When Matthew Wolff left Oklahoma State to pursue his dreams on the PGA Tour a year ago, never in a million years could the then-20-year-old have imagined what the next 12 months of his life would be like. Wolff won the NCAA individual title in May 2019 and with that champion status came a few sponsor’s exemptions into PGA Tour events. A door was opened to the big leagues. What Wolff did with that opportunity is like a script straight out of Hollywood. After playing in the 2019 Travelers Championship and then missing the cut at the Rocket Mortgage Classic, Wolf teed it up in the 3M Open…and won, in just his fourth career PGA Tour start.
His unique swing and powerful game have been talked about in golf circles for a while now, but Wolff just recently became a household name in the sports world, when he competed in the Taylor Made Driving Relief charity match alongside Rory McIlroy, Dustin Johnson and Rickie Fowler.
Sports Illustrated recently caught up with Wolff, who is playing in this week’s Travelers Championship at TPC River Highlands. The second-year Tour pro dished on a bunch of topics, including why the Travelers is a favorite stop for the pros, the nerves he felt playing for COVID-19 relief charities and just how hard it is to win (again) on the PGA Tour.
The following interview has been edited for clarity and length.
SI: The first three weeks of the PGA Tour’s restart have produced fields that look like major championships. This week The Travelers Championship has a loaded field. What has it been like competing each week against such strong competition?
Matthew Wolff: It's been pretty impressive with all the players that are playing. I saw a stat last week that was said the strength of field at the RBC Heritage was the strongest non-major field in the last 20 years. I guess that's the whole point of playing professional golf…you want to compete against the best and test your game against the best players in the world. If you play well and you beat them out, you know you can compete with anyone.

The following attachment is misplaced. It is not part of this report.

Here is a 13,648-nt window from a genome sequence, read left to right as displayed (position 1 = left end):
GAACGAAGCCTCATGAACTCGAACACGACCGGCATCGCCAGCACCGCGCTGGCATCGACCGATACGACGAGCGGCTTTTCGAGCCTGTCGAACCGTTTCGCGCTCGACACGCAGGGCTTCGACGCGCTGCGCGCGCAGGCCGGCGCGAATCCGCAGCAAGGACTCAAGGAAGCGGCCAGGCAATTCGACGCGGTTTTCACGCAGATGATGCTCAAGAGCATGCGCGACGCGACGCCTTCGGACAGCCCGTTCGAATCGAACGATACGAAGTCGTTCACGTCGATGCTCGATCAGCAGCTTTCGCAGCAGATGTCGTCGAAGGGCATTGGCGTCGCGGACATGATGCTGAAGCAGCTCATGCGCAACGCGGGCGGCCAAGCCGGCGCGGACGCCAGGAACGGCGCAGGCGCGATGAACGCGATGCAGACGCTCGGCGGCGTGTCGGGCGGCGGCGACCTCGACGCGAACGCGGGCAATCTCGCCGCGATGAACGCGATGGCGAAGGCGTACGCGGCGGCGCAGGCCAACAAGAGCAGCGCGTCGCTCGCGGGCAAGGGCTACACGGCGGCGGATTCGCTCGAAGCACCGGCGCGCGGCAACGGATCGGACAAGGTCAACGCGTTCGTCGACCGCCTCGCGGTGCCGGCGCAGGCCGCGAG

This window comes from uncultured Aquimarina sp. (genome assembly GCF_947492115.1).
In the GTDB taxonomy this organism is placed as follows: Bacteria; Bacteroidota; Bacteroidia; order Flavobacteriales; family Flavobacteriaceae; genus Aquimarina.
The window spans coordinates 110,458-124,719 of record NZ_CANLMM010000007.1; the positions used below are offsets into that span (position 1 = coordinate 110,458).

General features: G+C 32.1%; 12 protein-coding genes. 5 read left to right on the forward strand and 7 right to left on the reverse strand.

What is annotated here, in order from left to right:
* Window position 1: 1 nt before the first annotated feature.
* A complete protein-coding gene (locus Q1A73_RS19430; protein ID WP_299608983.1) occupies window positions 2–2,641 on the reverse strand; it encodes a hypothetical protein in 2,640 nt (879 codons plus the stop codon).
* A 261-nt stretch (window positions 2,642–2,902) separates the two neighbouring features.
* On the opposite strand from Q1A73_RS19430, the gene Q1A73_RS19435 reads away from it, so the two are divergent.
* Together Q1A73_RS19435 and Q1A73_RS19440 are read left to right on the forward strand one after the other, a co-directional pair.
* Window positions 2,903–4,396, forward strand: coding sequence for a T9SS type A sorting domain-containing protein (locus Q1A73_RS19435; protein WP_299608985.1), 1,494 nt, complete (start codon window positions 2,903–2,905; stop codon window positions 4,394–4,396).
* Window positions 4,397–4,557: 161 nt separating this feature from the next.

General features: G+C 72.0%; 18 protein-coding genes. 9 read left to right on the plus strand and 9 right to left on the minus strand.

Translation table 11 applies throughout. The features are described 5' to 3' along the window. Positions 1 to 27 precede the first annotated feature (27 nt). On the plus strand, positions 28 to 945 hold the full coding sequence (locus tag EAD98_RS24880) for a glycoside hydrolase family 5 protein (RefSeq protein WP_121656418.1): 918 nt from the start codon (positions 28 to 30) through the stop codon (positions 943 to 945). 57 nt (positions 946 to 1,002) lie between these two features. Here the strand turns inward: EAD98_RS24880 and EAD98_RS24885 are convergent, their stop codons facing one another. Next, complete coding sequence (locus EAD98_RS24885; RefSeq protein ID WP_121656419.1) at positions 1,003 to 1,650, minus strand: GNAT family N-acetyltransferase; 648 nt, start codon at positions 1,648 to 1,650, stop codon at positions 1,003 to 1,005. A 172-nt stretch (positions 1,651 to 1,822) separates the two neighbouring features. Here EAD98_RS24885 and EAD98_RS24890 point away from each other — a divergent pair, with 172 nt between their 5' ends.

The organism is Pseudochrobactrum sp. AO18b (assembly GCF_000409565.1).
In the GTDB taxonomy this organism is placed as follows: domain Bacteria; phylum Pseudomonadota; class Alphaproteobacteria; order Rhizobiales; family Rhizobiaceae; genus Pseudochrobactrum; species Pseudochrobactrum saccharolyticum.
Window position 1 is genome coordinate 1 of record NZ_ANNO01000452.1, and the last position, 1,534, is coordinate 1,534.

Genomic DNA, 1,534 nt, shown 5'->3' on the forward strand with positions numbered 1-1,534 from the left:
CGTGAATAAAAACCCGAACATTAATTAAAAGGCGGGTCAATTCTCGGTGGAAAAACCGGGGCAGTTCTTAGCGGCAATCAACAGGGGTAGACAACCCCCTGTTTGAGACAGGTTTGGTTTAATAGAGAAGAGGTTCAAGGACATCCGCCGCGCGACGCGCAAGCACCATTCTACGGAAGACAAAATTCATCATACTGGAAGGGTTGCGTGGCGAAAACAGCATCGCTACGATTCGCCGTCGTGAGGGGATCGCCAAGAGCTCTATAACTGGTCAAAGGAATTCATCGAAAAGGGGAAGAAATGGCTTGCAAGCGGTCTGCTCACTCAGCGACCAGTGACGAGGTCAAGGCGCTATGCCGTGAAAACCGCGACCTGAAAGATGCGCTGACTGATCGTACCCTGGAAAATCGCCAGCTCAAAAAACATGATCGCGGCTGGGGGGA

SI: This is the third straight week you’re playing under the new Tour guidelines. How has it been playing with the COVID-19 regulations?
MW: It's been a little strange, but I think the PGA tour has done an unbelievable job. We’re getting tested and getting our temperature checked every single time we enter the grounds. There’s a lot of things that we're doing each and every day in order to prevent the spread of COVID, but they're all very low maintenance, low hassle and extremely necessary.
We're all just happy to be back out here playing. We’re thankful for not only the PGA tour getting everything set up, but as well as the sponsors, like Travelers and RBC, for allowing us to play an event in times like this. There's a lot of people that are behind the scenes doing a lot of things to allow us to play and do what we love.
SI: How has it been playing without any fans at the tournaments?
MW: It's definitely different. I feel like it's more normal for me, since in college I really didn't have fans following me or anything like that. There's still volunteers out there. I don't think I've heard anyone say they've lost a ball because there's not enough volunteers. I guess unless you're Tiger Woods or Rory McIlroy you're not going to have hundreds of people following you anyways, but having the fans there is something that I miss. I love feeding off the energy interacting with them, but it is one thing that we have to give up in order to play.
SI: Second year in a row you’re playing the Travelers up in Connecticut. What do you like most about this tournament and TPC River Highlands?
MW: It’s one of my favorite golf courses on tour. It has a little bit of everything. You can take advantage on some holes with your length, but it's really a ball strikers golf course. Little misses can sneak bogeys in there. There’s a lot of water on the back nine, so if you're not on your game, it can definitely cost you. I just think it really sets up well to my eye and I just feel comfortable around here.